Following the announcement from President Cyril Ramaphosa on Sunday night, South Africans have reacted to the renewed and immediate ban on alcohol with #AlcoholHasFallen….
The SiMODiSA Association recently conducted research on key challenges hindering SME development in South Africa. The survey is entitled Accelerating the Growth of SMEs in South Africa and aims to reveal the hindering factors affecting the growth of startups and the scaling of businesses in the country.
The survey was compiled in partnership with the Impact Trust, and endorsed and supported by First National Bank (FNB), Omidyar Network Africa, and the South African Venture Capital and Private Equity Association (SAVCA).
In a press release sent to Ventureburn, the MD of SiMODiSA, Matsi Modise, commented on what the survey details:
The survey is an important intervention because it provides firsthand insights around the main factors which negatively affect entrepreneurs. We believe that the findings provide an outline of building an enabling ecosystem which will not only lead to a flourishing SMEs base but create sustainable jobs.
According to SiMODiSA, there are an insufficient number of institutions providing the necessary training and practical exposure required to support a thriving high-tech industry.
As with the Ventureburn Startup Survey, SiMODiSA’s research found funding to be a hindrance for startups. According to the data, South Africa still requires early-stage angel investors and a more mature venture capitalist market.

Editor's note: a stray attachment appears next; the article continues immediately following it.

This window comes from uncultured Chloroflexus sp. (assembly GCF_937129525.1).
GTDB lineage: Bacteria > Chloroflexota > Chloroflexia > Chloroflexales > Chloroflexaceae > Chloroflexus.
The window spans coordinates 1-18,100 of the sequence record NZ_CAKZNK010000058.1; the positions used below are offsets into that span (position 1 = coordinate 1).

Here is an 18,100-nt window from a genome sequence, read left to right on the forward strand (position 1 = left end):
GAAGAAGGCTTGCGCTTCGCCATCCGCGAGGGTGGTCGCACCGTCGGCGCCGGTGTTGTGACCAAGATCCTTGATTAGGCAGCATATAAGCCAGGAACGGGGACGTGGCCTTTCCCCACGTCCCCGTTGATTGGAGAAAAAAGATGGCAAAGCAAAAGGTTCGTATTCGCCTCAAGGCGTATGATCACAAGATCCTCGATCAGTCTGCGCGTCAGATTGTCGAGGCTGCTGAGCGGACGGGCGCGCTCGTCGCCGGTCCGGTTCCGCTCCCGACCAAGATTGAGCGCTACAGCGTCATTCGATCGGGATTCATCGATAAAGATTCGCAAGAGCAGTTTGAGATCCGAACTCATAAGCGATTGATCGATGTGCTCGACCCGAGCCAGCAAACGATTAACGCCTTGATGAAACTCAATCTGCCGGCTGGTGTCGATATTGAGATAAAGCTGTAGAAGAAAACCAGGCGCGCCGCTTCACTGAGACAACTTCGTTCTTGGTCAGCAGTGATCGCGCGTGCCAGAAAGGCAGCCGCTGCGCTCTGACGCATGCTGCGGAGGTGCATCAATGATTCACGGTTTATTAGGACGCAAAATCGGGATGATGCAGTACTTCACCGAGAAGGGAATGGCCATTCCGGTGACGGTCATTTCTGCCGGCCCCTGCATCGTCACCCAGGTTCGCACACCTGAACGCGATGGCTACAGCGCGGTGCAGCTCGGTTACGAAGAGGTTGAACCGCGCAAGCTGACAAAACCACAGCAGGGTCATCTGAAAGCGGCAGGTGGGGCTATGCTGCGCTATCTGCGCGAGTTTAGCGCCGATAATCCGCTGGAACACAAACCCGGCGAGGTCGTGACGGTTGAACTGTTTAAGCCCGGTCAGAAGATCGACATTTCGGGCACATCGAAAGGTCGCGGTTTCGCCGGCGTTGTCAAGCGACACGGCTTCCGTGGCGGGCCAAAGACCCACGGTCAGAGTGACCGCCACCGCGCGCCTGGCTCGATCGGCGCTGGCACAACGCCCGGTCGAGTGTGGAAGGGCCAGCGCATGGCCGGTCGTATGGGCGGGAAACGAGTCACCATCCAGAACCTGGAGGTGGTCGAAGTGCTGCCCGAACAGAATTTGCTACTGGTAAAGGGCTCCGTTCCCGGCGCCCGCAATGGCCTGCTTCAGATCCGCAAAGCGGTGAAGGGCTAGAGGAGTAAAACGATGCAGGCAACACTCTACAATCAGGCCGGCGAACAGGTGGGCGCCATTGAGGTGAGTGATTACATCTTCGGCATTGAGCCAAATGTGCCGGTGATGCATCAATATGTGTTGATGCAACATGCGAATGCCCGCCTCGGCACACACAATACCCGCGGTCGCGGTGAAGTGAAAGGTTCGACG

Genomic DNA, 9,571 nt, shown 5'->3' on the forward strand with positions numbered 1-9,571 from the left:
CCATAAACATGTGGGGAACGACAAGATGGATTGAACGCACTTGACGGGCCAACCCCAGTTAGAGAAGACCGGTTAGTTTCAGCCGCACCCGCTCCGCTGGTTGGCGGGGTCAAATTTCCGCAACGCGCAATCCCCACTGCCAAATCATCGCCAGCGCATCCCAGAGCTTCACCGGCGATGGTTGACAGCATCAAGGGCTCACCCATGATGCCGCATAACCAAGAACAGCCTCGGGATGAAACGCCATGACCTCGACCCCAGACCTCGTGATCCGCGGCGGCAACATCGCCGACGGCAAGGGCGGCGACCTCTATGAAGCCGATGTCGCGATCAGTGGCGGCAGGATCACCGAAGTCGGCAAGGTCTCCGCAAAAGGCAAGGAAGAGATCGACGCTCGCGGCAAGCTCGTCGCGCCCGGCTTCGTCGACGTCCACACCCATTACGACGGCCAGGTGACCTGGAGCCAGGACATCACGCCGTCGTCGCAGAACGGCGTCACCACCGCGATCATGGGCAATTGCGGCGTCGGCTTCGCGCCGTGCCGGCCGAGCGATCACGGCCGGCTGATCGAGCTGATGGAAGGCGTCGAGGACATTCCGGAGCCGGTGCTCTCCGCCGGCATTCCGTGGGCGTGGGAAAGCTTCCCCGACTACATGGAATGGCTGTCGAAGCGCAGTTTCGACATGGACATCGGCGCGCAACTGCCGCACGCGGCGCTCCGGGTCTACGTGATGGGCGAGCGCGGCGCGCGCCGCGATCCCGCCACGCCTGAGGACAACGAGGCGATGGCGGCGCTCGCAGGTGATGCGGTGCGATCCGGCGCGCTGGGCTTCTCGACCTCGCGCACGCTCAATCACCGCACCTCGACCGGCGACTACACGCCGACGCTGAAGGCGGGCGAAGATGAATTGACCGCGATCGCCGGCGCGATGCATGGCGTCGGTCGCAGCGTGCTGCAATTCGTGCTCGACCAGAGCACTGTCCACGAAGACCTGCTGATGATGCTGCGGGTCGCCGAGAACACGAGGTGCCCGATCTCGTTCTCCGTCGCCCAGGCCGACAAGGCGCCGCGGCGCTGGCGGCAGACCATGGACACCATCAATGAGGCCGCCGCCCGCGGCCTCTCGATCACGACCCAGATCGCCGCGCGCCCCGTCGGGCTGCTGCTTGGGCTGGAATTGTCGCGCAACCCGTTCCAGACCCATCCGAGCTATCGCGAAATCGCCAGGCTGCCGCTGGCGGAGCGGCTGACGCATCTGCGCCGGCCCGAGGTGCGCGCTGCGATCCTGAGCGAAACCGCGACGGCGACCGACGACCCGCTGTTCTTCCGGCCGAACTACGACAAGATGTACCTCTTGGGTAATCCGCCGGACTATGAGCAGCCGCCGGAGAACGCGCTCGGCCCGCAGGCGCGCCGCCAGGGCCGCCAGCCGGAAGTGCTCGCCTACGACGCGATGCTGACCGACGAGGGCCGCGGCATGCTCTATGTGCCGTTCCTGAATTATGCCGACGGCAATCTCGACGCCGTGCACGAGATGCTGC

The country’s geographical location is an obstacle for startups. This proves to be troublesome when entrepreneurs are looking to access international markets, like the US, UK or Europe. The limited support entrepreneurs receive limits partnerships with corporates, mentors, and networks to provide them with a ‘soft landing’.
Universities and students are innovating in different spaces, but as with many entrepreneurs are finding it difficult to create supportive relationships. Not enough of these innovations are being successfully commercialised. There are some institutions, such as Nedbank’s Launchlab, which has partnered with Stellenbosch University to help budding entrepreneurs.
Head of Enterprise Development at FNB, Heather Lowe, states the findings have insight into what hinders entrepreneurs:
We cannot continue to speak rhetorically about the challenges which have stagnated SME development over the last two decades. Both public and private sectors need to work with entrepreneurs on solutions to address these challenges.
The press release didn’t state any specific numbers or how the research was compiled.